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They're ready to rock, not rough it

Not everyone wants the communal experience summer music festivals offer, so they pay extra for some pampering.

June 13, 2007|Kristin M. Hall | Associated Press

NASHVILLE — Warren Weitzman is 40, and there's no way he's going to share a portable toilet and camp out with thousands of other people just to see the Police perform at the Bonnaroo Music and Arts Festival this weekend.

"I don't do that. I won't," said Weitzman, a businessman from Syracuse, N.Y.

Instead, he'll have access to a real bathroom, enjoy free and discounted food and drinks, and then he'll be driven to a hotel 30 miles away from the festival site in Tennessee.

"I will go VIP or not go at all," Weitzman said.

Bonnaroo draws 80,000 people to a farm in rural Manchester, 65 miles south of Nashville, but not all of them want to sweat through four days of music under sometimes inclement weather, crammed into the crowded tent city.

Summer music festivals attract fans like Weitzman by offering VIP packages, promising a hassle-free weekend for an extra price, sometimes two to three times more than regular tickets.

For The Record
Los Angeles Times Thursday June 14, 2007 Home Edition Main News Part A Page 2 National Desk 2 inches; 73 words Type of Material: Correction
Bonnaroo Music and Arts Festival: An article in Wednesday's Calendar section about people paying high prices for VIP treatment at the Bonnaroo Music and Arts Festival in Tennessee this weekend said that one of the attractions was seeing the Police for the first time since the band broke up in 1984. While the group did break up in 1984, its members performed together again in 1986 at a series of Amnesty International benefits.

Music fans will pay extra for two reasons: priority access and reducing annoyances, says Ray Waddell, who covers the touring industry for Billboard magazine.

"For some consumers, there's no price tag too high for that," Waddell said.

At Lollapalooza in Chicago's Grant Park, private cabanas on the shore of Lake Michigan cost more than $32,500 for a party of 30. Air-conditioned viewing stands were available for the New Orleans Jazz and Heritage Festival, and Bonnaroo artists will perform a private show for VIP guests on opening night Thursday.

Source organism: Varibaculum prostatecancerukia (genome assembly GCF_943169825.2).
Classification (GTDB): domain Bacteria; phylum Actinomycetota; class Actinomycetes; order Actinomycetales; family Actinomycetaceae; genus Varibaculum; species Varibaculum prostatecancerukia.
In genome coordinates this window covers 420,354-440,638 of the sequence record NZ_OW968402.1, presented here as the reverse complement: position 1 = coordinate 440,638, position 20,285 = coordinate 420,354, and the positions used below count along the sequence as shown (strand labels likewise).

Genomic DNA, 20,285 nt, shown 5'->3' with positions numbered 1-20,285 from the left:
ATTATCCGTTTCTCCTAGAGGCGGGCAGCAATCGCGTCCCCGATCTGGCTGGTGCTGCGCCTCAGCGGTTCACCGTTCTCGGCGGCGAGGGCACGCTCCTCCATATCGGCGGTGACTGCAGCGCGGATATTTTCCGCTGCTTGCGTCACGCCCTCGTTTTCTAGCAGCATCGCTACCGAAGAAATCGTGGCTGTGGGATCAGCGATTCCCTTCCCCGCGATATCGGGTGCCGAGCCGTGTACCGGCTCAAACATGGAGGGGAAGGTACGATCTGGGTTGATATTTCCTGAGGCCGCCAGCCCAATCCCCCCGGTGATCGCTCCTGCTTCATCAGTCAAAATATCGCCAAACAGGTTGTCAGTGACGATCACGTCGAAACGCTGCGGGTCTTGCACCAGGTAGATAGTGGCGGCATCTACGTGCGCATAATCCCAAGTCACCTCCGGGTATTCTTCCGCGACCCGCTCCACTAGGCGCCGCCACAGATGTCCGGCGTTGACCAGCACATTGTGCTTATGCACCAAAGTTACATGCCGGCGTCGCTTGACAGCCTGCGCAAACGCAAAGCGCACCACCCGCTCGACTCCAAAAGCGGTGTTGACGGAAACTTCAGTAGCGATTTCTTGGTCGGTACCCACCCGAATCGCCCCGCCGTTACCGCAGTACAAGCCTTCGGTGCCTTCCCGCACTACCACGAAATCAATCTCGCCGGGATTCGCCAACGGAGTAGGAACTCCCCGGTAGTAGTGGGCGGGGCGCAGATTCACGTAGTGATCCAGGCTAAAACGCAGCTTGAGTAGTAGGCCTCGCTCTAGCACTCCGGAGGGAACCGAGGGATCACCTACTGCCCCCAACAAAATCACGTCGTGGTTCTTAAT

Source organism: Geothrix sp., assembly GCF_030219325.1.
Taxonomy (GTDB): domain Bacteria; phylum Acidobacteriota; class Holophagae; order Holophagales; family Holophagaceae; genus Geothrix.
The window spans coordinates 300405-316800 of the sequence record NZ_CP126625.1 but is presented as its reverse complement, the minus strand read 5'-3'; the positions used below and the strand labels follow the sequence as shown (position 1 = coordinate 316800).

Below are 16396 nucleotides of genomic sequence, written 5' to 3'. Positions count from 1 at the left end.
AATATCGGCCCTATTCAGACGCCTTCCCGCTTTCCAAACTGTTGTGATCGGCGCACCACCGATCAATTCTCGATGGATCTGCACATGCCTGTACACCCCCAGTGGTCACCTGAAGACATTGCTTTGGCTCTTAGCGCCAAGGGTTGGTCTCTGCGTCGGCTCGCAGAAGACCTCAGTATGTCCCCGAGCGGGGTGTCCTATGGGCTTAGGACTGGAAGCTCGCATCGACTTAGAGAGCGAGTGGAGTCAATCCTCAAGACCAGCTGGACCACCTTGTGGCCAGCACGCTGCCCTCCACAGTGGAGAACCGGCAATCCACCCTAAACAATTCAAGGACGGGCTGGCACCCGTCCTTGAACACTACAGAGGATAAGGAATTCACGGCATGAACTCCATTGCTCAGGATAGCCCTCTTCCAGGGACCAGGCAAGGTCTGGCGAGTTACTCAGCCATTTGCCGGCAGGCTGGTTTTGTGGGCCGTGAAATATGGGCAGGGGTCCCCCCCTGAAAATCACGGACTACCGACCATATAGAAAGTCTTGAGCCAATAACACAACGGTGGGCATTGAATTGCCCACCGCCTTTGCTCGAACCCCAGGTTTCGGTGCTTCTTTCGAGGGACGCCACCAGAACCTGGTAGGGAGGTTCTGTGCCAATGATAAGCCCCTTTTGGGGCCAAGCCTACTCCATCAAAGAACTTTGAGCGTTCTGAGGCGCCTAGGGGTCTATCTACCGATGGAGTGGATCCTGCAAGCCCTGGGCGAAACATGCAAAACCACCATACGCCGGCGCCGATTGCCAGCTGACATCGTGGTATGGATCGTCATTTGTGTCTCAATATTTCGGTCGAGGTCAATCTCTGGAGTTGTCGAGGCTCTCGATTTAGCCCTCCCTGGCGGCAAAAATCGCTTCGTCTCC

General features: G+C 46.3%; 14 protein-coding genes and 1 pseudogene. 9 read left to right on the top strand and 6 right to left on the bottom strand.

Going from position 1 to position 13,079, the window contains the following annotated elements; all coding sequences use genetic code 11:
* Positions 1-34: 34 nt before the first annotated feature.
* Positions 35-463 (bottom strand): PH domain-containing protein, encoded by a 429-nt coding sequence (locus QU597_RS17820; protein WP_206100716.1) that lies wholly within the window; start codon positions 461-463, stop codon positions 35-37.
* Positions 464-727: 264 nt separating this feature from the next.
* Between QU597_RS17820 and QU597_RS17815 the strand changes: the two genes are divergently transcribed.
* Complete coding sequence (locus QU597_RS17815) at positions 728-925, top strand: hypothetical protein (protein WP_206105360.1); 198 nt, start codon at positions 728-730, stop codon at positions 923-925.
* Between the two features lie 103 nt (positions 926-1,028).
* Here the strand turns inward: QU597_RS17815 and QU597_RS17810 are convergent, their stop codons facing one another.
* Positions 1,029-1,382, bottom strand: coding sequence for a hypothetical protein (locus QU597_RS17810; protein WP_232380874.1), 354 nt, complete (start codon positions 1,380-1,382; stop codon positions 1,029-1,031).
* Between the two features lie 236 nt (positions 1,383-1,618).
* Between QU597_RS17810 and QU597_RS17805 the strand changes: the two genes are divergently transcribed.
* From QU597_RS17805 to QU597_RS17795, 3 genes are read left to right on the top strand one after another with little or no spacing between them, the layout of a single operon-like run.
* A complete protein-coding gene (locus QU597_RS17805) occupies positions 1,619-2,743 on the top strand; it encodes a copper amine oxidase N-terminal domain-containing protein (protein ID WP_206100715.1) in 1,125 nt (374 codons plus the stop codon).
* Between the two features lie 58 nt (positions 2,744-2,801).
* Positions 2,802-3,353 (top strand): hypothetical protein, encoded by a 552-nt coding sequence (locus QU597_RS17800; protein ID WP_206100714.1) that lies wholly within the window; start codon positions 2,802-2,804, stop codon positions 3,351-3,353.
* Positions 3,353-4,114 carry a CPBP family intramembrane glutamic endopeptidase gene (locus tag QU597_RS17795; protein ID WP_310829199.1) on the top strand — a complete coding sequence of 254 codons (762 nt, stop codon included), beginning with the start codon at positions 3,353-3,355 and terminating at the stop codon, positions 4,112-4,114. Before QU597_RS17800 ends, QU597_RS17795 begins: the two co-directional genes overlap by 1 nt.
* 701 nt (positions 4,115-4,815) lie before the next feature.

"There's a psychological effect that comes when you know you're doing as much as they allow anyone to do," Weitzman said. "From the moment you get off the plane you don't have to worry about a thing."

Weitzman says he has no spending limits when it comes to the music festivals he attends every year, like JazzFest, Vegoose in Las Vegas and Gathering of the Vibes, a jam band festival in Bridgeport, Conn.

If he can buy VIP tickets to these festivals, Weitzman will, but he says Bonnaroo's package of amenities is the best for the price he's paying: at least $1,300, including airfare.

"The hotel is a bonus you can't get at other festivals," Weitzman said. "It's all a question of what's important to you."

Travel provider Target Sports Adventures adjusts its hotel and air travel packages to the customer and the musical event, whether it's Bonnaroo in Tennessee or Vegoose in Las Vegas.

Sam Comerchero, director of operations, says the Police headlining this year has made it easier to sell $800 hotel packages to 30- and 40-year-olds who were interested in seeing the band for the first time since it broke up in 1984.

"They were a band that was popular in the '70s and '80s," Comerchero said. "That demographic will turn out for Bonnaroo."

Still, the VIP crowd at music festivals typically makes up only 10% of the total tickets sold, says Waddell.

Bonnaroo sells about 2,000 VIP tickets, says Richard Goodstone of Superfly Productions, which runs both Bonnaroo and Vegoose.

"It's not a profit center for the festival," Goodstone said. "We make sure that the packages are well priced."

Waddell says there's a limit to what music fans are willing to pay.

"You always have to be careful about pricing a segment out of the market," Waddell says. "But the VIPs help subsidize those other ticket prices to keep them at a more affordable level."

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